Kid Congo & The Pink Monkey Birds return to Australia

14 May 18

For years in these parts rock’n’roll survivor Kid Congo Powers was renowned for having played guitar in three of the coolest bands on the planet, but after two recent Australian tours fronting The Pink Monkey Birds he’s quickly becoming a celebrated frontman in his own right.

His current outfit revel in that undefinable rock’n’roll alchemy that, in the live realm, elevates their music to a transcendent place where dancing to guitars seems more decree than suggestion and the rapport he’s quickly built with Australian crowds has been both immediate and primal. “Sometimes in Europe I feel a bit like an alien from outer space, but in Australia I don’t feel that way at all, strangely enough,” Powers laughs. “We’re definitely a live band, a band to be best ingested live. I got really inspired by the very last Cramps tour they did when I hadn’t seen them for maybe ten years – mainly because they never toured, but also because I was always out of town when they did. But I saw them and it was like the first time I saw them, my jaw dropped on the ground. It was, like, ‘What on earth is this?’

“It’s just three chords and a couple of people but it really sounded like heaven and outer space at the same time, and I thought, ‘Oh yeah, I know about this, I’ve been a part of this even!’ It’s just a matter of unlocking a door – a little magic door – and you’ve really just got to go for it and let whatever it is happen and believe that it’s magical and believe that it’s transcendent and believe that something’s happening. All of the bands I’ve been in, they’re all like that and The Pink Monkey Birds kinda operate on that same intuitive level.”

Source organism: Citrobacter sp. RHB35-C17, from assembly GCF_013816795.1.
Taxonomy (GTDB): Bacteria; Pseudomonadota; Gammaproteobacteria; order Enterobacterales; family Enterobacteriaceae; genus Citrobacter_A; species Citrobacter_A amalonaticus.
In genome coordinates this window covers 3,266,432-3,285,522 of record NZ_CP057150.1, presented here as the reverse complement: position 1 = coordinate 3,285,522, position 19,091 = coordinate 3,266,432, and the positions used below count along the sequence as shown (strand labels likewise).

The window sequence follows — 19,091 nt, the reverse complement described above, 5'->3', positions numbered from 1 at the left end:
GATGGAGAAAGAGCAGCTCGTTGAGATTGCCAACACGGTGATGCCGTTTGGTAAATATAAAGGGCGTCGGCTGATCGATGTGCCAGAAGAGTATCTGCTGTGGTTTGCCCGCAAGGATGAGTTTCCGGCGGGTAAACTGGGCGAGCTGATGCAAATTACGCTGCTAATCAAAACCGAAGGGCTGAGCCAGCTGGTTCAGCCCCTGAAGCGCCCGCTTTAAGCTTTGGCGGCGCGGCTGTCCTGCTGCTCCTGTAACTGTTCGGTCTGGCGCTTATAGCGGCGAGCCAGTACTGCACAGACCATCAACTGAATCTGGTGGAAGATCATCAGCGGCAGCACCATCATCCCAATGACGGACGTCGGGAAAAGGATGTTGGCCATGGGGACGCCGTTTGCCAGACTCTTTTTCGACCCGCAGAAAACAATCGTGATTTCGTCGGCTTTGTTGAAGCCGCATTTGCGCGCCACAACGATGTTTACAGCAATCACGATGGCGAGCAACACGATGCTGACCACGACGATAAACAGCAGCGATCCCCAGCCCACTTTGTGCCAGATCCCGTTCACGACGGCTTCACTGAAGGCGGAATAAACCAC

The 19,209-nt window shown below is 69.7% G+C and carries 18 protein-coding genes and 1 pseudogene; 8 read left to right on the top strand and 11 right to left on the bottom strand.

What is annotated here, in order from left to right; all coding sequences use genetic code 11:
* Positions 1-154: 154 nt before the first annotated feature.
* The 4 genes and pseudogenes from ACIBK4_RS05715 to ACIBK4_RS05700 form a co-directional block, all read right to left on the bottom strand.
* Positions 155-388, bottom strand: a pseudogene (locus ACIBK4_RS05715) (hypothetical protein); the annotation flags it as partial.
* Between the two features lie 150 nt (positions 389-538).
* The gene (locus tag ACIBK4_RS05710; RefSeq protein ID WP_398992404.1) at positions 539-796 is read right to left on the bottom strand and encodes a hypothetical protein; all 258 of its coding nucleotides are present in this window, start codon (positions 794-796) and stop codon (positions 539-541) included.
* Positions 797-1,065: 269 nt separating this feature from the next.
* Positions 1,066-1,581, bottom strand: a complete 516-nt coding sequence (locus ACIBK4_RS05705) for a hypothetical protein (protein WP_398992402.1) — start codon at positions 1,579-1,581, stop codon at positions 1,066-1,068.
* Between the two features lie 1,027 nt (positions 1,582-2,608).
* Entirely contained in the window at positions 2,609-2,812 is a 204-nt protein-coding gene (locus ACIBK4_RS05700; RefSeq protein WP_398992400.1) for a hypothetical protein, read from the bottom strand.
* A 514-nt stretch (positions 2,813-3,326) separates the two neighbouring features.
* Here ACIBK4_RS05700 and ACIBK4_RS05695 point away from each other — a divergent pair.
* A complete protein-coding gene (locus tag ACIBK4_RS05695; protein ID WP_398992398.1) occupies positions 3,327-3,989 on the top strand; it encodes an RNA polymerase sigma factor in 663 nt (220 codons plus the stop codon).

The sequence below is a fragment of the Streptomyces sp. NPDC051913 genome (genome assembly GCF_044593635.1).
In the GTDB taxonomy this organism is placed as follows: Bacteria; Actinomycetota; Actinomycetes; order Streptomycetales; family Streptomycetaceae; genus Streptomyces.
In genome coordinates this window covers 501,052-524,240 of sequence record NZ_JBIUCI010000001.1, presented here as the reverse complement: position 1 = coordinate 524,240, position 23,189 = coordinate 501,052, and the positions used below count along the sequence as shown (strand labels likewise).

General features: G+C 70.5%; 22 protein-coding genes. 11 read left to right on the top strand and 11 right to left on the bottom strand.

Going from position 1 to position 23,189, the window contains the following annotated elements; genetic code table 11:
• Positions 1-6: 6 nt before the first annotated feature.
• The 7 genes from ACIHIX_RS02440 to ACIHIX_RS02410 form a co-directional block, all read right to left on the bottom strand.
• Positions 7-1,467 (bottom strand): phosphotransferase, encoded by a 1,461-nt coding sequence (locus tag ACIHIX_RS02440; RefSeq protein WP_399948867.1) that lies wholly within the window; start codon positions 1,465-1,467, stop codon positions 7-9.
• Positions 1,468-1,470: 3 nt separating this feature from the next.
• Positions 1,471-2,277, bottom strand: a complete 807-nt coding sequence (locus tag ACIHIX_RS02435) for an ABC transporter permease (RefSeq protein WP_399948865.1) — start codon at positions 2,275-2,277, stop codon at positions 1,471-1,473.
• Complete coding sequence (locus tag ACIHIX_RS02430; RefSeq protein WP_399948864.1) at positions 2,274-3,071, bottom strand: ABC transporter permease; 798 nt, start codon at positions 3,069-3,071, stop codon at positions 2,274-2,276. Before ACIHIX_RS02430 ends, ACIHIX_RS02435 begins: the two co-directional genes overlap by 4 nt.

Powers admits that it’s a whole different kick fronting your own band rather than being a hired hand. “It took a long time for me to come into that role, it didn’t happen instantaneously, I had to work very hard at it,” he reflects. “I’ve worked with some great singers and when you come from that pedigree of The Cramps, Nick Cave and The Gun Club, and those singers – who were very strong singers, but unconventional – it was hard at first, because everyone expected me to sing as good as, or like, these people like Jeffrey [Lee Pierce] or Nick or Lux Interior.

“And I was like, ‘Well, I’m not that kind of singer and I won’t be doing that,’ and I think it took a while for people to get used to that, but it also took me a while to find my own voice, because I had to learn in public over time what my strength was and what worked. I had to let it cook in the oven for a while so that it could mutate into its own thing.

“Being in someone’s band you’re serving someone else’s vision, so say, ultimately, The Cramps were Lux and [Poison] Ivy’s vision, and obviously Nick Cave & The Bad Seeds was Nick’s vision. With The Gun Club, although it started out mine and Jeffrey’s vision, when I left to join The Cramps it became very much his vision, although it was much more of a collaborative vision than the other bands.

“So that’s different, you have to think, ‘What’s my vision? Oh, god, I have to have a vision!’ and to an extent The Pink Monkey Birds is a culmination of everything I’ve done before. I think my vision is, ‘What have I learned from all of this?’ and, ‘What have I learned from what I call “The Big Three” and all of the other projects I’ve been in as well?’ That became, ‘Who am I and what is my vision?’ and we came up with The Pink Monkey Birds, with the help of the other guys in the band.”